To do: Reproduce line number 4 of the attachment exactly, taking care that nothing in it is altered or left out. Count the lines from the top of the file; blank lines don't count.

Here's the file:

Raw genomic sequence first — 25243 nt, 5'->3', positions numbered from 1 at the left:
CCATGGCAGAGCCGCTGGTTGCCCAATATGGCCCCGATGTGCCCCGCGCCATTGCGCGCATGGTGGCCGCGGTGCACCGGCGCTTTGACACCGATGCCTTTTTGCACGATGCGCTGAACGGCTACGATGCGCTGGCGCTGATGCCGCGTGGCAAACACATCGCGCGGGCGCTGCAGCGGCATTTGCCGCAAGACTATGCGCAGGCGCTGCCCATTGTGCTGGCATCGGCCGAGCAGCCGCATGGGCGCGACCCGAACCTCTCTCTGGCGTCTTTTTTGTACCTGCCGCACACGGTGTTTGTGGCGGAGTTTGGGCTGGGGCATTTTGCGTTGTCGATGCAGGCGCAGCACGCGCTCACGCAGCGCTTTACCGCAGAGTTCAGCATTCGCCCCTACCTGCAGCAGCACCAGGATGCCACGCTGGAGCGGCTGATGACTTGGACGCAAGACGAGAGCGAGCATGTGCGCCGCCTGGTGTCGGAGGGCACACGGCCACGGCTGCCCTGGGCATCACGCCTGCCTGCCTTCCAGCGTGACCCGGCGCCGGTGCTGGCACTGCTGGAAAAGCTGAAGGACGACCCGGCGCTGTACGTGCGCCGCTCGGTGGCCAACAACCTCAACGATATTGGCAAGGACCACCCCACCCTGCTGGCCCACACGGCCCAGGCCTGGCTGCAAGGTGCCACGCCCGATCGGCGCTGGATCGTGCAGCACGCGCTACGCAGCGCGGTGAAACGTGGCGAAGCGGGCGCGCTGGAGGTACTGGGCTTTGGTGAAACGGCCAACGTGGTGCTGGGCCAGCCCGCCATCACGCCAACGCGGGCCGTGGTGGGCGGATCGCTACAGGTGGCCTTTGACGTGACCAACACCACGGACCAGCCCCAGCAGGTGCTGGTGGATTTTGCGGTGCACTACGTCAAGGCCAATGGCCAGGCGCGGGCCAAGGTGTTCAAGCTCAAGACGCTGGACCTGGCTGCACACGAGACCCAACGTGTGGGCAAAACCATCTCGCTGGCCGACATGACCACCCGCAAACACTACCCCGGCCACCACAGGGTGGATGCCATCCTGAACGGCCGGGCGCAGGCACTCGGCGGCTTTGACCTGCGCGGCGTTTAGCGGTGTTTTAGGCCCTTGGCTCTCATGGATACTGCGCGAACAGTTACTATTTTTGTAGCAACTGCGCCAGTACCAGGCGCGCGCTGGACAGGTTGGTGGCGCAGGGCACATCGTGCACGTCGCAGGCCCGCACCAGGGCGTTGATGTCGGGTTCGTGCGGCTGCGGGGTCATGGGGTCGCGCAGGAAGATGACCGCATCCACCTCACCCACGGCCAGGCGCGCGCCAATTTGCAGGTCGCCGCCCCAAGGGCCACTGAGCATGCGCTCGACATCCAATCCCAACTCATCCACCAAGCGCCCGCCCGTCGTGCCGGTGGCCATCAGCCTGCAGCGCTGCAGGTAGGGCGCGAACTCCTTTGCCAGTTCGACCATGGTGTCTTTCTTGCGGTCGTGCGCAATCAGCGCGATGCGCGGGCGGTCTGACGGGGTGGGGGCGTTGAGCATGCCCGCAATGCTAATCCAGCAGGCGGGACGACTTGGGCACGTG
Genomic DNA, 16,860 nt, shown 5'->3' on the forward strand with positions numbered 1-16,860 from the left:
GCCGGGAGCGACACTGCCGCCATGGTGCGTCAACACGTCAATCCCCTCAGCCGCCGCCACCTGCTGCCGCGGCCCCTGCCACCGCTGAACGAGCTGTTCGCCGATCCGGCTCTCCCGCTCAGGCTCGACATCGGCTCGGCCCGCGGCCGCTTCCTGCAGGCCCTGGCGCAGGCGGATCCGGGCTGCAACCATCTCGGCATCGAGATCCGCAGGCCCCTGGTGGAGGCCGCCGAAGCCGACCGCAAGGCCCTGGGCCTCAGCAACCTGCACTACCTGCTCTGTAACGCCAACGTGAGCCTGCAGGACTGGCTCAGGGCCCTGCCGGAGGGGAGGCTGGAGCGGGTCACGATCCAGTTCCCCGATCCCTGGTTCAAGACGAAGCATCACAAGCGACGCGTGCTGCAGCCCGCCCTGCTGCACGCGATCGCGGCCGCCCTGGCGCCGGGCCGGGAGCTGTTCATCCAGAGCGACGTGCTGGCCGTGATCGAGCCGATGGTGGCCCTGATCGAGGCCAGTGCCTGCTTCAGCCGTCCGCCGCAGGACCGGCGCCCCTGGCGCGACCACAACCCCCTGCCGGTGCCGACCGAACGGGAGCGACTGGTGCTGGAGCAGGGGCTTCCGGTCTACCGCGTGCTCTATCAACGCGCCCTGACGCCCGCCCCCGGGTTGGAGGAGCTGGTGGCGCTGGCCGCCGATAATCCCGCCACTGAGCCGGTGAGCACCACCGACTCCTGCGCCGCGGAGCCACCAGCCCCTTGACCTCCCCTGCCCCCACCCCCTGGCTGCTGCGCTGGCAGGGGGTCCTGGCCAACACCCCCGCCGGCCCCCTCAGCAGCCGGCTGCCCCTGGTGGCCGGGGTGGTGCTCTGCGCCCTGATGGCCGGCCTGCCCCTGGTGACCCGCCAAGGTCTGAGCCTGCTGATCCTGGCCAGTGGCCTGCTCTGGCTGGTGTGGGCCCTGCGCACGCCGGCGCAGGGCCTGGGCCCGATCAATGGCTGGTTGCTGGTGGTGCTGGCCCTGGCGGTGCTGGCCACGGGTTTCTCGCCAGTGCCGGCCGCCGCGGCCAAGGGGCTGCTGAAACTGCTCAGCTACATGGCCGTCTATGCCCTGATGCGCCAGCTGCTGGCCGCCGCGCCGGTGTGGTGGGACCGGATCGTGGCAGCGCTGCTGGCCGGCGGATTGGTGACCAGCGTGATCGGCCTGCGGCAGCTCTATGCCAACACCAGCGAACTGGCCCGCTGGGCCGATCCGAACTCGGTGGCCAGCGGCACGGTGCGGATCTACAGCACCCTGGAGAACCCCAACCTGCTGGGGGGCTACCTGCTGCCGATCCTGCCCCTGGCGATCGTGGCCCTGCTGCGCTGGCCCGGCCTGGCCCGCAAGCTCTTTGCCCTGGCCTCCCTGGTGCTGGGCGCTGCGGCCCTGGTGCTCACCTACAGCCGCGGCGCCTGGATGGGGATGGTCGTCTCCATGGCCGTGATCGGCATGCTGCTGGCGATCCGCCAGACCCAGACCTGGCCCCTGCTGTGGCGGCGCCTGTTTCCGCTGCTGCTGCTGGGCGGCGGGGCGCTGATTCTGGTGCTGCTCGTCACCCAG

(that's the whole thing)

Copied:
GCCGGGAGCGACACTGCCGCCATGGTGCGTCAACACGTCAATCCCCTCAGCCGCCGCCACCTGCTGCCGCGGCCCCTGCCACCGCTGAACGAGCTGTTCGCCGATCCGGCTCTCCCGCTCAGGCTCGACATCGGCTCGGCCCGCGGCCGCTTCCTGCAGGCCCTGGCGCAGGCGGATCCGGGCTGCAACCATCTCGGCATCGAGATCCGCAGGCCCCTGGTGGAGGCCGCCGAAGCCGACCGCAAGGCCCTGGGCCTCAGCAACCTGCACTACCTGCTCTGTAACGCCAACGTGAGCCTGCAGGACTGGCTCAGGGCCCTGCCGGAGGGGAGGCTGGAGCGGGTCACGATCCAGTTCCCCGATCCCTGGTTCAAGACGAAGCATCACAAGCGACGCGTGCTGCAGCCCGCCCTGCTGCACGCGATCGCGGCCGCCCTGGCGCCGGGCCGGGAGCTGTTCATCCAGAGCGACGTGCTGGCCGTGATCGAGCCGATGGTGGCCCTGATCGAGGCCAGTGCCTGCTTCAGCCGTCCGCCGCAGGACCGGCGCCCCTGGCGCGACCACAACCCCCTGCCGGTGCCGACCGAACGGGAGCGACTGGTGCTGGAGCAGGGGCTTCCGGTCTACCGCGTGCTCTATCAACGCGCCCTGACGCCCGCCCCCGGGTTGGAGGAGCTGGTGGCGCTGGCCGCCGATAATCCCGCCACTGAGCCGGTGAGCACCACCGACTCCTGCGCCGCGGAGCCACCAGCCCCTTGACCTCCCCTGCCCCCACCCCCTGGCTGCTGCGCTGGCAGGGGGTCCTGGCCAACACCCCCGCCGGCCCCCTCAGCAGCCGGCTGCCCCTGGTGGCCGGGGTGGTGCTCTGCGCCCTGATGGCCGGCCTGCCCCTGGTGACCCGCCAAGGTCTGAGCCTGCTGATCCTGGCCAGTGGCCTGCTCTGGCTGGTGTGGGCCCTGCGCACGCCGGCGCAGGGCCTGGGCCCGATCAATGGCTGGTTGCTGGTGGTGCTGGCCCTGGCGGTGCTGGCCACGGGTTTCTCGCCAGTGCCGGCCGCCGCGGCCAAGGGGCTGCTGAAACTGCTCAGCTACATGGCCGTCTATGCCCTGATGCGCCAGCTGCTGGCCGCCGCGCCGGTGTGGTGGGACCGGATCGTGGCAGCGCTGCTGGCCGGCGGATTGGTGACCAGCGTGATCGGCCTGCGGCAGCTCTATGCCAACACCAGCGAACTGGCCCGCTGGGCCGATCCGAACTCGGTGGCCAGCGGCACGGTGCGGATCTACAGCACCCTGGAGAACCCCAACCTGCTGGGGGGCTACCTGCTGCCGATCCTGCCCCTGGCGATCGTGGCCCTGCTGCGCTGGCCCGGCCTGGCCCGCAAGCTCTTTGCCCTGGCCTCCCTGGTGCTGGGCGCTGCGGCCCTGGTGCTCACCTACAGCCGCGGCGCCTGGATGGGGATGGTCGTCTCCATGGCCGTGATCGGCATGCTGCTGGCGATCCGCCAGACCCAGACCTGGCCCCTGCTGTGGCGGCGCCTGTTTCCGCTGCTGCTGCTGGGCGGCGGGGCGCTGATTCTGGTGCTGCTCGTCACCCAG